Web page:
You bring courage. Courage to pray the bold prayers, courage to stand in front of His throne, courage to sit across from a therapist and break open again and again. You do it, not because you always feel brave but because courage is doing it scared. Doing it anyways.

You bring tears. Not because you’re broken but because tears are the glue that piece you back together. Tears are found in pools at Jesus’ feet, and He’s there, He’s there, I promise you.

And you bring trust. Trust is realizing that there’s a Light that follows you, illuminating just a small circle around your feet. You’ll wish you could see past into the darkness, but that Light – it follows you. Because God, He always gives you enough, just enough for the day. For the moment. And you keep moving, and He keeps walking with you, and you realize – the darkness is not dark to Him – and He knows. He knows what’s out there, even if you don’t, and that is enough. Trust is believing that He’s out there, even if you can’t see Him.

This is what you take into a new year. You leave behind the old year,  but bring into it all that shapes you

into the person you are meant to be.

SaveSave

SaveSave

Myself

It’s a funny thing, going back to the place where we were once beginning.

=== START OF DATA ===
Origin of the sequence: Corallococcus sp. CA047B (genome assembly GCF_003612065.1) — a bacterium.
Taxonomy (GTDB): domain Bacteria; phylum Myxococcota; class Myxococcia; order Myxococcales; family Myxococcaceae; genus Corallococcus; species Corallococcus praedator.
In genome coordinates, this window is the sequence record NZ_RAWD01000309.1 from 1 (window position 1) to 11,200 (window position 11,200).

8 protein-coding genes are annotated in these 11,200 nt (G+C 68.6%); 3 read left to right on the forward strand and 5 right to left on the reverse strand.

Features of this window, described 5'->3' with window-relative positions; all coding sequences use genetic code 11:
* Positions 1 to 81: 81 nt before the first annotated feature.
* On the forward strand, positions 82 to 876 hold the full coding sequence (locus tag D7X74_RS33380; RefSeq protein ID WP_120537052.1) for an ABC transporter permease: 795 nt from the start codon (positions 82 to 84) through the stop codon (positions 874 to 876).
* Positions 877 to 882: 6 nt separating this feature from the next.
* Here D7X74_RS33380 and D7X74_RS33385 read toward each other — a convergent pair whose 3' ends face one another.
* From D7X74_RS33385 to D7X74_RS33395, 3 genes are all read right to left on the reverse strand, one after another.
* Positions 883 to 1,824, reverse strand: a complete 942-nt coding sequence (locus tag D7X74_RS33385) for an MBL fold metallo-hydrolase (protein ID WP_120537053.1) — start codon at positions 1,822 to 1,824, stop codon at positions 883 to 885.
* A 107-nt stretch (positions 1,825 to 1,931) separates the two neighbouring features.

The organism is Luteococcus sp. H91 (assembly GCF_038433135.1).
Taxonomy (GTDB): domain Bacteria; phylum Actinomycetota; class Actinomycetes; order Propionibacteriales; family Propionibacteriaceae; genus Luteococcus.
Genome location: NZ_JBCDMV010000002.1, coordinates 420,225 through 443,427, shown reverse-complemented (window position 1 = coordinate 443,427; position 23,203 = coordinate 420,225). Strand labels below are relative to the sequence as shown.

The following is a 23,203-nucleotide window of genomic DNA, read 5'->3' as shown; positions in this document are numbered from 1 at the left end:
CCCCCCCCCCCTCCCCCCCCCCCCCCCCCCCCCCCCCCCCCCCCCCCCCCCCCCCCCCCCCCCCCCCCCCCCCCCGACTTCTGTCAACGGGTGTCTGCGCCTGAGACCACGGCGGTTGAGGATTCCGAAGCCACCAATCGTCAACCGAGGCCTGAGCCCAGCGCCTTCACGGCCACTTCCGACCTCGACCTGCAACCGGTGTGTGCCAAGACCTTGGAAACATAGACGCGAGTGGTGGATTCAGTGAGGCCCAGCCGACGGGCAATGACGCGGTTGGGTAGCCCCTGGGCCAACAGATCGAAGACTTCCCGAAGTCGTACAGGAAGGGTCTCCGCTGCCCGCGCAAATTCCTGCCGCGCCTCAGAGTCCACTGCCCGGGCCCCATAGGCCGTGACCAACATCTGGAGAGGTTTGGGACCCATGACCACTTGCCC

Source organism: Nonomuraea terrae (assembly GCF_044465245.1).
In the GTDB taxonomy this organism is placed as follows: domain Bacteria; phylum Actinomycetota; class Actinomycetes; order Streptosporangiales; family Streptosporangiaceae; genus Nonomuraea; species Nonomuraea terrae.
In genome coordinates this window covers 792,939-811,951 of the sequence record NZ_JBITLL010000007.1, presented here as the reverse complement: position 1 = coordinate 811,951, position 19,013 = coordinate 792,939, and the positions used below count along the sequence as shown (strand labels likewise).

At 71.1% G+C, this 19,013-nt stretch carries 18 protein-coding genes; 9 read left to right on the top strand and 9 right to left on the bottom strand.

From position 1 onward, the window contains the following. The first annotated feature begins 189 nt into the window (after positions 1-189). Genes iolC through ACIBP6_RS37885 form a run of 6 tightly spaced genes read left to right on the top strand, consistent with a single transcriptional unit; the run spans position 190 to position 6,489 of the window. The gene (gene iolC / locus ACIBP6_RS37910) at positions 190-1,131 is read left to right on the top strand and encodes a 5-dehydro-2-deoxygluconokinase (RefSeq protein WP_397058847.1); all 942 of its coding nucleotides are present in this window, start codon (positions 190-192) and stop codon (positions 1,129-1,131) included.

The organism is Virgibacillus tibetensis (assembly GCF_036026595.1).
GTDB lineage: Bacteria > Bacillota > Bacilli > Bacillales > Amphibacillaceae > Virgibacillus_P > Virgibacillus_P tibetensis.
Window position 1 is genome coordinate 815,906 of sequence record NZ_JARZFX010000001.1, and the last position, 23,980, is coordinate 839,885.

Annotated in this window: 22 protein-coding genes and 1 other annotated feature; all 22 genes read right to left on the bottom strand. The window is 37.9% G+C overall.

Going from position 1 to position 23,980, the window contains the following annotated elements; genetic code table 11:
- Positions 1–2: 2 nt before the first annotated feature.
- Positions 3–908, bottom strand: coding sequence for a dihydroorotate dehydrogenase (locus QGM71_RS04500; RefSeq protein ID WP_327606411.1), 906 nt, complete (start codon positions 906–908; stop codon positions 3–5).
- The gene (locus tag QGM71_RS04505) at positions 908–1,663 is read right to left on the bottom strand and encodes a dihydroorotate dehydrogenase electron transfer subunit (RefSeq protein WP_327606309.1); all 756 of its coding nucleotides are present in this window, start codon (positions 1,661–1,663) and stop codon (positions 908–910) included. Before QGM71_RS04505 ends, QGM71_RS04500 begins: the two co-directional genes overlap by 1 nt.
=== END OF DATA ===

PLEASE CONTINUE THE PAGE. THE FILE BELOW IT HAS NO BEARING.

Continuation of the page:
I remember the night – the newness of putting my arm on your back, standing close to you in the elevator. Leaning against you on the couch. I listened to you as you held the Bible open in your lap, speaking truth and wisdom into the passage. I fell for you a little bit more, in that moment.

I don’t ever long for you, anymore.

But I do sometimes ache over the ending. I do sometimes ache that what once seemed beautiful turned into brokenness.

I laid on the couch tonight, the brown one – not the white one we spent so many nights entwined on – and I thought about time. And I marveled at the fact that what was once so true could seem as if it were a lifetime ago. You, you – you are a lifetime ago.

I’ve spent more days without you now than I did with you, and there’s something profound in it. I think there’s beauty in a softer heart, one that knows heartache. There has to be – because there are meanings in endings too, aren’t there? I once thought that our ending defeated our being, but I’ve learned – it doesn’t. It’s just the ending to a chapter of two people who fell for one another in broken forms and couldn’t find a way to make beauty out of it.

I’ll always love that we tried, though.

And I need to carry that with me, to keep on trying. I want to be one who always tries, who always jumps. I’m glad I cared for you, once. When you walked away, my feelings bounced back. It’s made me stronger –

and it’s made me fall in love with who I am.

And though you’ll never hear me,

I’ll always be whispering to you thanks.